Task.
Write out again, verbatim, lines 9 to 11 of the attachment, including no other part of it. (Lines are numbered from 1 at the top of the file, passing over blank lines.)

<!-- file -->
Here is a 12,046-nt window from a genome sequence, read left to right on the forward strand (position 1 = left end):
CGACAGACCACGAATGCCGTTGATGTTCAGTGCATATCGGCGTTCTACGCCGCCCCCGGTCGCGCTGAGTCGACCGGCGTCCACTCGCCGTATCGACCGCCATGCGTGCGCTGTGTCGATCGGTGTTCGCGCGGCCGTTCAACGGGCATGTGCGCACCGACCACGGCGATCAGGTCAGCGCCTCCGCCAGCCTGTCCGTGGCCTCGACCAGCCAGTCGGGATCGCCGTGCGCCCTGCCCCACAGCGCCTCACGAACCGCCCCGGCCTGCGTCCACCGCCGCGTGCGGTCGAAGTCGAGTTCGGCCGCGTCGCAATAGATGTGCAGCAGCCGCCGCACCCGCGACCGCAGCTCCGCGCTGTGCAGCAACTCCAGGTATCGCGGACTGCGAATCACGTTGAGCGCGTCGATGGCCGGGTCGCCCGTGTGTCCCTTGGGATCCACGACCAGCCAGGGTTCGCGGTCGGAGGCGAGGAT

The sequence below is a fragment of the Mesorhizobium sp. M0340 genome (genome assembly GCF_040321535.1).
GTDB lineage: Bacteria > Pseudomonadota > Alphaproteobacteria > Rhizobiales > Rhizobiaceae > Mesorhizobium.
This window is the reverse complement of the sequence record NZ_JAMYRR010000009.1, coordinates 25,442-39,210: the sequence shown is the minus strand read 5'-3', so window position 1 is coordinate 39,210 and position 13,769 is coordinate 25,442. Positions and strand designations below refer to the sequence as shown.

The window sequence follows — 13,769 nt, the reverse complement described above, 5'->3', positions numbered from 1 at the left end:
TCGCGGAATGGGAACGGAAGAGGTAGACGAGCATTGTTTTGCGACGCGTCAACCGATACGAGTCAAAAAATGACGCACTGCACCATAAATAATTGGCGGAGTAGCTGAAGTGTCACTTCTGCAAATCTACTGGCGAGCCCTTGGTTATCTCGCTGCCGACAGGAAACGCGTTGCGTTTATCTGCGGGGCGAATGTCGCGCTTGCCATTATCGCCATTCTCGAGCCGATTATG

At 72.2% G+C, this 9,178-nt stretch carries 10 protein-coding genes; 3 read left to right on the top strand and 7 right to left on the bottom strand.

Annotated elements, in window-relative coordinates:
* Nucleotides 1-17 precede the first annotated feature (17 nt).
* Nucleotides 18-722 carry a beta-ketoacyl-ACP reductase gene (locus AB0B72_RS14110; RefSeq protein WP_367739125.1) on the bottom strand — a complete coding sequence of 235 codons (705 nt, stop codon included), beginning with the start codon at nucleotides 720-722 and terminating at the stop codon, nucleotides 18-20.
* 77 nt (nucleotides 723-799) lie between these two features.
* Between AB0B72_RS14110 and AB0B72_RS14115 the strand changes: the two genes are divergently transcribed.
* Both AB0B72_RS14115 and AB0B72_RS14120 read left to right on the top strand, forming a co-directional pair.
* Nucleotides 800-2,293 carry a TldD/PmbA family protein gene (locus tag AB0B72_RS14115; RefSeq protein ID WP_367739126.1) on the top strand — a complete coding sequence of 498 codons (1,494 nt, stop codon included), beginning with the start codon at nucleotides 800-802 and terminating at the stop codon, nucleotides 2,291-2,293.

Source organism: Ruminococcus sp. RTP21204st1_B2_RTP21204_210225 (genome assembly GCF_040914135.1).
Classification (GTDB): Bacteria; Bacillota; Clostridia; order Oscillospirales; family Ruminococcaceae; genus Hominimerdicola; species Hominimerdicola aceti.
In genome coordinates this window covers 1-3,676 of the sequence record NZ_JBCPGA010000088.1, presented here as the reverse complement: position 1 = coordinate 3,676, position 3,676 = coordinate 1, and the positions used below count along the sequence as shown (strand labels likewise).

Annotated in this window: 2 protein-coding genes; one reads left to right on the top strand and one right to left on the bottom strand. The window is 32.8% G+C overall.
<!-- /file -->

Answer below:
Annotated elements, in window-relative coordinates:
* Nucleotides 1-17 precede the first annotated feature (17 nt).
* Nucleotides 18-722 carry a beta-ketoacyl-ACP reductase gene (locus AB0B72_RS14110; RefSeq protein WP_367739125.1) on the bottom strand — a complete coding sequence of 235 codons (705 nt, stop codon included), beginning with the start codon at nucleotides 720-722 and terminating at the stop codon, nucleotides 18-20.